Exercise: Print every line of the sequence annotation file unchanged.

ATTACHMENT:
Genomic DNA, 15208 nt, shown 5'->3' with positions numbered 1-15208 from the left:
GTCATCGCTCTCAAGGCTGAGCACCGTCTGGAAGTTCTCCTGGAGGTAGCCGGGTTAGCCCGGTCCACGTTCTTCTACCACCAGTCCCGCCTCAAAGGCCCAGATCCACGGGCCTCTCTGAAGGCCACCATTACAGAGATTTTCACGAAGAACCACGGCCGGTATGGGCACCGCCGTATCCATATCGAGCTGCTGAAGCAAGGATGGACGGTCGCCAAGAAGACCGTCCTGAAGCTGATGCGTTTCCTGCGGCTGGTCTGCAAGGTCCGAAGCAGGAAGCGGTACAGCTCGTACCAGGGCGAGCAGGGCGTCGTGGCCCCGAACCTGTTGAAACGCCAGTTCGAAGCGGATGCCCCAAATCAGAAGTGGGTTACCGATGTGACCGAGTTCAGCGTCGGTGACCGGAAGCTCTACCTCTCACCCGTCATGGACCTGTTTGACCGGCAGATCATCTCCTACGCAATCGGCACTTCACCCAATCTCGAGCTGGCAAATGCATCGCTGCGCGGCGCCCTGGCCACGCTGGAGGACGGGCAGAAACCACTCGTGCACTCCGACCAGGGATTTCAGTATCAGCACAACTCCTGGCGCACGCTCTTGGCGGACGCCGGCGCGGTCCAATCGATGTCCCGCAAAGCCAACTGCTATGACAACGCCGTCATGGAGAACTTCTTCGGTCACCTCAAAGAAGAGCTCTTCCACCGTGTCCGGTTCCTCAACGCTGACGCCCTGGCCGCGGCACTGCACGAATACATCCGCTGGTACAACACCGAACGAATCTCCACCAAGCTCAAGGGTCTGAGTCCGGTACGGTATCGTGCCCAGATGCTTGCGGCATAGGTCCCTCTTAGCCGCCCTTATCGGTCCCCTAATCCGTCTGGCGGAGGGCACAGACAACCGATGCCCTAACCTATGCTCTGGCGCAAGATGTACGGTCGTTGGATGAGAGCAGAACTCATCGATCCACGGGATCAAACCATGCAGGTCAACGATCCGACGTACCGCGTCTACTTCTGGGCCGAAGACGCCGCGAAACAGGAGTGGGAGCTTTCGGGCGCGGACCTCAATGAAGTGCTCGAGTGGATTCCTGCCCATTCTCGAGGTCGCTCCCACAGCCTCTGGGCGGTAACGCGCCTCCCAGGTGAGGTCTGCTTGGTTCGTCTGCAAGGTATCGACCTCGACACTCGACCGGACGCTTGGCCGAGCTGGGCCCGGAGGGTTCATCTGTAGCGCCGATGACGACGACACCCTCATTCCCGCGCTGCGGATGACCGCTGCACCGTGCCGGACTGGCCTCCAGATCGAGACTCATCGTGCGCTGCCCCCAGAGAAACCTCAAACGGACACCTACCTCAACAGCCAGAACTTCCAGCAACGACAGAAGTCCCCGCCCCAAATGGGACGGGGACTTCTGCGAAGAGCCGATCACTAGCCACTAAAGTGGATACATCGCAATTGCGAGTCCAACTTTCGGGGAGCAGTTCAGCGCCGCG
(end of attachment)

Genomic DNA, 15208 nt, shown 5'->3' with positions numbered 1-15208 from the left:
GTCATCGCTCTCAAGGCTGAGCACCGTCTGGAAGTTCTCCTGGAGGTAGCCGGGTTAGCCCGGTCCACGTTCTTCTACCACCAGTCCCGCCTCAAAGGCCCAGATCCACGGGCCTCTCTGAAGGCCACCATTACAGAGATTTTCACGAAGAACCACGGCCGGTATGGGCACCGCCGTATCCATATCGAGCTGCTGAAGCAAGGATGGACGGTCGCCAAGAAGACCGTCCTGAAGCTGATGCGTTTCCTGCGGCTGGTCTGCAAGGTCCGAAGCAGGAAGCGGTACAGCTCGTACCAGGGCGAGCAGGGCGTCGTGGCCCCGAACCTGTTGAAACGCCAGTTCGAAGCGGATGCCCCAAATCAGAAGTGGGTTACCGATGTGACCGAGTTCAGCGTCGGTGACCGGAAGCTCTACCTCTCACCCGTCATGGACCTGTTTGACCGGCAGATCATCTCCTACGCAATCGGCACTTCACCCAATCTCGAGCTGGCAAATGCATCGCTGCGCGGCGCCCTGGCCACGCTGGAGGACGGGCAGAAACCACTCGTGCACTCCGACCAGGGATTTCAGTATCAGCACAACTCCTGGCGCACGCTCTTGGCGGACGCCGGCGCGGTCCAATCGATGTCCCGCAAAGCCAACTGCTATGACAACGCCGTCATGGAGAACTTCTTCGGTCACCTCAAAGAAGAGCTCTTCCACCGTGTCCGGTTCCTCAACGCTGACGCCCTGGCCGCGGCACTGCACGAATACATCCGCTGGTACAACACCGAACGAATCTCCACCAAGCTCAAGGGTCTGAGTCCGGTACGGTATCGTGCCCAGATGCTTGCGGCATAGGTCCCTCTTAGCCGCCCTTATCGGTCCCCTAATCCGTCTGGCGGAGGGCACAGACAACCGATGCCCTAACCTATGCTCTGGCGCAAGATGTACGGTCGTTGGATGAGAGCAGAACTCATCGATCCACGGGATCAAACCATGCAGGTCAACGATCCGACGTACCGCGTCTACTTCTGGGCCGAAGACGCCGCGAAACAGGAGTGGGAGCTTTCGGGCGCGGACCTCAATGAAGTGCTCGAGTGGATTCCTGCCCATTCTCGAGGTCGCTCCCACAGCCTCTGGGCGGTAACGCGCCTCCCAGGTGAGGTCTGCTTGGTTCGTCTGCAAGGTATCGACCTCGACACTCGACCGGACGCTTGGCCGAGCTGGGCCCGGAGGGTTCATCTGTAGCGCCGATGACGACGACACCCTCATTCCCGCGCTGCGGATGACCGCTGCACCGTGCCGGACTGGCCTCCAGATCGAGACTCATCGTGCGCTGCCCCCAGAGAAACCTCAAACGGACACCTACCTCAACAGCCAGAACTTCCAGCAACGACAGAAGTCCCCGCCCCAAATGGGACGGGGACTTCTGCGAAGAGCCGATCACTAGCCACTAAAGTGGATACATCGCAATTGCGAGTCCAACTTTCGGGGAGCAGTTCAGCGCCGCG